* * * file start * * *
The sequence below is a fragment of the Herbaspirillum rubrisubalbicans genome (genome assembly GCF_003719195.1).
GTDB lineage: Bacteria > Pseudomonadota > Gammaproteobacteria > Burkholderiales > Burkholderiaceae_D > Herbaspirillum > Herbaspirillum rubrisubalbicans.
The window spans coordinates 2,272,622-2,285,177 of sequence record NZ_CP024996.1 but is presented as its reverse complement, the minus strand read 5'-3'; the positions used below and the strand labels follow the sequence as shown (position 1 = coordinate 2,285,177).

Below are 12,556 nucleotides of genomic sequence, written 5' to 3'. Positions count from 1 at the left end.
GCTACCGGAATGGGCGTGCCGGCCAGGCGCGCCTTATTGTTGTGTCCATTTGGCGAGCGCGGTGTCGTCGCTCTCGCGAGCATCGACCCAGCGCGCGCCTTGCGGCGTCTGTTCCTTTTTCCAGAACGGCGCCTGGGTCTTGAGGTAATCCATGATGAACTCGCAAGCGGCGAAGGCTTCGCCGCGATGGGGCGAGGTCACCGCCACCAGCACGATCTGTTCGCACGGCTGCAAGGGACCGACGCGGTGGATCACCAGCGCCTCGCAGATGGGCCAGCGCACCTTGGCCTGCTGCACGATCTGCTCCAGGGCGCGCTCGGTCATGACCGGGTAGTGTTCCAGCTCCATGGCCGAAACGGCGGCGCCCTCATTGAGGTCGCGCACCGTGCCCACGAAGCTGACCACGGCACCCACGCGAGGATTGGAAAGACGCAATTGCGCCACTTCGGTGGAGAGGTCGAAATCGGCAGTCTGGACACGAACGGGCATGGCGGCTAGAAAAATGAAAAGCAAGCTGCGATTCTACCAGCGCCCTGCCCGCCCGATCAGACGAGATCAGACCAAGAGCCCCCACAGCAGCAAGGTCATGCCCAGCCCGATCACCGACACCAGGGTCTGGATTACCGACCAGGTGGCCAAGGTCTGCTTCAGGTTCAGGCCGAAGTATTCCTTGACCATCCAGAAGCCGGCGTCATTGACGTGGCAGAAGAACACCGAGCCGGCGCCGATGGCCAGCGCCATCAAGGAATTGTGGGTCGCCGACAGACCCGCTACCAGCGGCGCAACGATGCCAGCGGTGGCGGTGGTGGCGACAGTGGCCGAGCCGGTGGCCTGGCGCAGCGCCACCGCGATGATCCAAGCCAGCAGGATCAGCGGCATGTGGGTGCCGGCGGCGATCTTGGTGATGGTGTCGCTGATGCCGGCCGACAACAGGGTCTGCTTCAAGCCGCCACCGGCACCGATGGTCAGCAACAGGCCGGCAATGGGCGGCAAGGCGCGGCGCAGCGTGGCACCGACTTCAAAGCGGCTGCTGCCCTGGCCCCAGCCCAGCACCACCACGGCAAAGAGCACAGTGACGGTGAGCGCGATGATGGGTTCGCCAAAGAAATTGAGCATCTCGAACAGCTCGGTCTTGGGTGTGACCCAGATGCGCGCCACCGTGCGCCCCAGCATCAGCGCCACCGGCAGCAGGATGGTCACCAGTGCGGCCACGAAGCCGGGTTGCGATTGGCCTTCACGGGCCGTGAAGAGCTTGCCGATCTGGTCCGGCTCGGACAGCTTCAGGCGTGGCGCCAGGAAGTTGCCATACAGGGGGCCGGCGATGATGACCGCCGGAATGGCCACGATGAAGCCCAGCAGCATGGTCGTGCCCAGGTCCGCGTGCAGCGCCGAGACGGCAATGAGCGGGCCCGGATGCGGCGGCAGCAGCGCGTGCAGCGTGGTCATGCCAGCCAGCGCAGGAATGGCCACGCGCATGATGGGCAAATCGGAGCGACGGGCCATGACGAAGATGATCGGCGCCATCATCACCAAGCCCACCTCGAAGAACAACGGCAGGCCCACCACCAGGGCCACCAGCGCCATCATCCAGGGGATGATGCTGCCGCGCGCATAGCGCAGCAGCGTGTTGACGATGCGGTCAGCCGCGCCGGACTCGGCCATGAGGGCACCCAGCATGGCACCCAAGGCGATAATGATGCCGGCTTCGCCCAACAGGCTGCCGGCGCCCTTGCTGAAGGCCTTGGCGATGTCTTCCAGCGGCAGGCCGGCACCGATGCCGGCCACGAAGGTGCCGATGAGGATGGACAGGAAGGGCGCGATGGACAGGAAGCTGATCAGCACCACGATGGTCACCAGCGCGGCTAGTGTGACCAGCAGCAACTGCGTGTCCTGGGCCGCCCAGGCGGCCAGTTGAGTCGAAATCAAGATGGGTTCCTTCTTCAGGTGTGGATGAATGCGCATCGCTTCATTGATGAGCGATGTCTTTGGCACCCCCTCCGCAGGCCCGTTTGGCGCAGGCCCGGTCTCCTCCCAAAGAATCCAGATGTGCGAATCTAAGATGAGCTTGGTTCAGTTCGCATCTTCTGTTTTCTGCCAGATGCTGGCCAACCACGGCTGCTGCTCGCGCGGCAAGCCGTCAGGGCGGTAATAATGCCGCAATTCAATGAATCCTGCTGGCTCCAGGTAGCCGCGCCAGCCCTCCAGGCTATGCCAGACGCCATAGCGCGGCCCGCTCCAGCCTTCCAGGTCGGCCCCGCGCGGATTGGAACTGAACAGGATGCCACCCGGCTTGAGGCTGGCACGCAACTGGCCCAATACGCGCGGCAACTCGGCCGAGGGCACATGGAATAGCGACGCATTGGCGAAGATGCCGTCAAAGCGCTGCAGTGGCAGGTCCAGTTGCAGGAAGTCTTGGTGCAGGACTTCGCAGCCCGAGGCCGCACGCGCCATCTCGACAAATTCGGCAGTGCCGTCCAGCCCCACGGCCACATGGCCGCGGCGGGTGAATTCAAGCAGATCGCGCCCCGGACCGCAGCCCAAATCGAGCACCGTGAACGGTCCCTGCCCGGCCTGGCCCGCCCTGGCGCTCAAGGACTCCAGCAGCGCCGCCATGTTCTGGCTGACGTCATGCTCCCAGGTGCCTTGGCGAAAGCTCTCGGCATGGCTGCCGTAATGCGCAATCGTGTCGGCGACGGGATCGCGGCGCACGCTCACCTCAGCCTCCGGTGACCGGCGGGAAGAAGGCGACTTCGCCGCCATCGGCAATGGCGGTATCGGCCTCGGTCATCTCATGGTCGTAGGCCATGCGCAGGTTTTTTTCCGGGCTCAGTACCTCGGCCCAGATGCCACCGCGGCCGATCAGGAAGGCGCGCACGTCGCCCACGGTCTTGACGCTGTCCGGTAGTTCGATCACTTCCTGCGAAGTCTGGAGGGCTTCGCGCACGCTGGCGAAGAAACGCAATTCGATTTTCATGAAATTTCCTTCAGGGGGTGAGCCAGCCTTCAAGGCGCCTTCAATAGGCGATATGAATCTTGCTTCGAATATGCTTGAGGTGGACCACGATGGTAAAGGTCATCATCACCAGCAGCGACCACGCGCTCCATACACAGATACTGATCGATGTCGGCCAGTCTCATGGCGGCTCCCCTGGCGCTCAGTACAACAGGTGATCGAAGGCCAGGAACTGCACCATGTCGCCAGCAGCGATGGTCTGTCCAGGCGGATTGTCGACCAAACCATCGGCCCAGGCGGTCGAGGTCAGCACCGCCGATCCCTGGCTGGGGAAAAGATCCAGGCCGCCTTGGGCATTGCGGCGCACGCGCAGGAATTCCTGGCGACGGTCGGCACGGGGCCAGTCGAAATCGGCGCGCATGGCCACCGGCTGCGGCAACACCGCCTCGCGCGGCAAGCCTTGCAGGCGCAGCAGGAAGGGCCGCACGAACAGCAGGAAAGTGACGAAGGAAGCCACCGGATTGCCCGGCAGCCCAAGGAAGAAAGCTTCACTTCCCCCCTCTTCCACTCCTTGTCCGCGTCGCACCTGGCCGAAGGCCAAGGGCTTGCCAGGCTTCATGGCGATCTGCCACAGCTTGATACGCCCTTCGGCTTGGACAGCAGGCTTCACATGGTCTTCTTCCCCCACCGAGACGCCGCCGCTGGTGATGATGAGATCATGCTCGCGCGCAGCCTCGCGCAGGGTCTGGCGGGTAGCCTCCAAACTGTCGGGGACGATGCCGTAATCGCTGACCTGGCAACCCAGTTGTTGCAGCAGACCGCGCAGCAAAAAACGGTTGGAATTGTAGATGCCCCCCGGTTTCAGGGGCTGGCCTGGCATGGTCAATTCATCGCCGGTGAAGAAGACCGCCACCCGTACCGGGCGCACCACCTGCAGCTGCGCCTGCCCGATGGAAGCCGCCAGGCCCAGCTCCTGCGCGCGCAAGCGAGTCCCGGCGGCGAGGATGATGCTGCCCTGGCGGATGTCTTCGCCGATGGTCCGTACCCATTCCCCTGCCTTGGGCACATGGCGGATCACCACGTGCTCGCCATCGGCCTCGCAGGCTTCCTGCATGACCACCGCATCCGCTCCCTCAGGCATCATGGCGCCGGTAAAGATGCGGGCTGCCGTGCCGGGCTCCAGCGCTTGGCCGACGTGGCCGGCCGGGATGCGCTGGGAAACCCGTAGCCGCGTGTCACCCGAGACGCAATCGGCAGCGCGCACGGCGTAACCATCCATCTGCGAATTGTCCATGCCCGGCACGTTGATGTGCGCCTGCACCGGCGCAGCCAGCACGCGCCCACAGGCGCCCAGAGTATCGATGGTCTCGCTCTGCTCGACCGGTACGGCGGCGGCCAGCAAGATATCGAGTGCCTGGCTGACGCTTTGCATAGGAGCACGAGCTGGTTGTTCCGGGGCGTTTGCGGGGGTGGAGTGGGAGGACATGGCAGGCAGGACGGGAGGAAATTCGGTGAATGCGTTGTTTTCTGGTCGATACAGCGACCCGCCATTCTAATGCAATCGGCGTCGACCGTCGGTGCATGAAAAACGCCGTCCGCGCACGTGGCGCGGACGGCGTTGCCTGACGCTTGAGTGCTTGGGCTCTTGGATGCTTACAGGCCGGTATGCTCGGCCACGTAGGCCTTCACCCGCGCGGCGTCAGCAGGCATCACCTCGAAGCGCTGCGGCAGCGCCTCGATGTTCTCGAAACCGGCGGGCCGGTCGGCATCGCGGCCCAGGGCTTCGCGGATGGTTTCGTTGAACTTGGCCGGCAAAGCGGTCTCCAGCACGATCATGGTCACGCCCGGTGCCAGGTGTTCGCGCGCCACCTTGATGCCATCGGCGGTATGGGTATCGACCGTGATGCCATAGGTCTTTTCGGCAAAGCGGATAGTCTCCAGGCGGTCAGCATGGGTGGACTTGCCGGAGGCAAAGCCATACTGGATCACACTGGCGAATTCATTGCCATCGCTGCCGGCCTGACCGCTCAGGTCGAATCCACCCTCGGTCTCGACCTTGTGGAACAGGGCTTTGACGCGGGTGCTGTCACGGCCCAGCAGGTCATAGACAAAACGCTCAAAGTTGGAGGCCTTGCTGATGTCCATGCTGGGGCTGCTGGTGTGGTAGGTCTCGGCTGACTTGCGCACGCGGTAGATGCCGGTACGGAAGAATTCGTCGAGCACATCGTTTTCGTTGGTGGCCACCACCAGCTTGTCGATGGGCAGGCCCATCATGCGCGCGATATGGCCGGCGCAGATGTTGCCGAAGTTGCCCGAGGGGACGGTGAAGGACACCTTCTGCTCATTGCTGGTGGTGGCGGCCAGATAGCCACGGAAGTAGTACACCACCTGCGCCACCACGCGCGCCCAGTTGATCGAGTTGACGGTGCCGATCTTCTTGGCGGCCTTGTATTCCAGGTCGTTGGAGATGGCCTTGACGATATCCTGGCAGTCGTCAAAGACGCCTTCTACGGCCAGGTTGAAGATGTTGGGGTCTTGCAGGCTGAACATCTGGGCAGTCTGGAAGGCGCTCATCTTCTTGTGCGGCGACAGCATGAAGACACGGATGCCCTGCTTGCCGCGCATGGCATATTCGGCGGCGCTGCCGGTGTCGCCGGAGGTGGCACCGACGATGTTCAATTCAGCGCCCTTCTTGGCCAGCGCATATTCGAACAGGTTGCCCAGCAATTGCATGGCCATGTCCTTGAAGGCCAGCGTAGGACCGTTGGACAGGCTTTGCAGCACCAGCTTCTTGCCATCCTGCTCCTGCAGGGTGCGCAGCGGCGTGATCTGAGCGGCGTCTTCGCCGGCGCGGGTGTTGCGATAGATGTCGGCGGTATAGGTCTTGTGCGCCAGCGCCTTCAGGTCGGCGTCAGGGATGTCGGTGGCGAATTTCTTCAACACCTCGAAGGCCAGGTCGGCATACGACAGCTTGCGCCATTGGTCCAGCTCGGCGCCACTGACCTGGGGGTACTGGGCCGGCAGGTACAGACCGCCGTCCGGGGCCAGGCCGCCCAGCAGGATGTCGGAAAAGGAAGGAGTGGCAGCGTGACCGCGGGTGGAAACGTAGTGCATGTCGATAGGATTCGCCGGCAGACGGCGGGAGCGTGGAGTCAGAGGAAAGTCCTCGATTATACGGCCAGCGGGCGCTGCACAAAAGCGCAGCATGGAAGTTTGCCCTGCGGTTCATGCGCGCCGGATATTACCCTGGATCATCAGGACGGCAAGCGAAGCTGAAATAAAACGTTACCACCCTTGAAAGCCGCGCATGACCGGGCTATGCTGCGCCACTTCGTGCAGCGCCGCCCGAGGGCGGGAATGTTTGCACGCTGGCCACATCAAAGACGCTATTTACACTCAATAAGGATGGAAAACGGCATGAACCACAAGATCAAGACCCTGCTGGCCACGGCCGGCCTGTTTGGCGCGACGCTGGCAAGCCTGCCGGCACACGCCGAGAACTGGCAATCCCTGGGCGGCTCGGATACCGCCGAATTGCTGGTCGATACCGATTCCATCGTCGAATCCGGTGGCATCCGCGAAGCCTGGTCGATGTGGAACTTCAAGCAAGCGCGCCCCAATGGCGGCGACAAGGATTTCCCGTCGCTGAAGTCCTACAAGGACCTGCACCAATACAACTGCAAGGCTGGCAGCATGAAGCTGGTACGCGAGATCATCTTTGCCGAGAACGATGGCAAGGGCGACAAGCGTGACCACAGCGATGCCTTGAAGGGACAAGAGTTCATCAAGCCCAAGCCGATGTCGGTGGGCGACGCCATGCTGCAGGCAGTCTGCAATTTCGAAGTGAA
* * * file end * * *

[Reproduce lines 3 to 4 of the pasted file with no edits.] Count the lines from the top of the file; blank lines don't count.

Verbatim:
The window spans coordinates 2,272,622-2,285,177 of sequence record NZ_CP024996.1 but is presented as its reverse complement, the minus strand read 5'-3'; the positions used below and the strand labels follow the sequence as shown (position 1 = coordinate 2,285,177).

Below are 12,556 nucleotides of genomic sequence, written 5' to 3'. Positions count from 1 at the left end.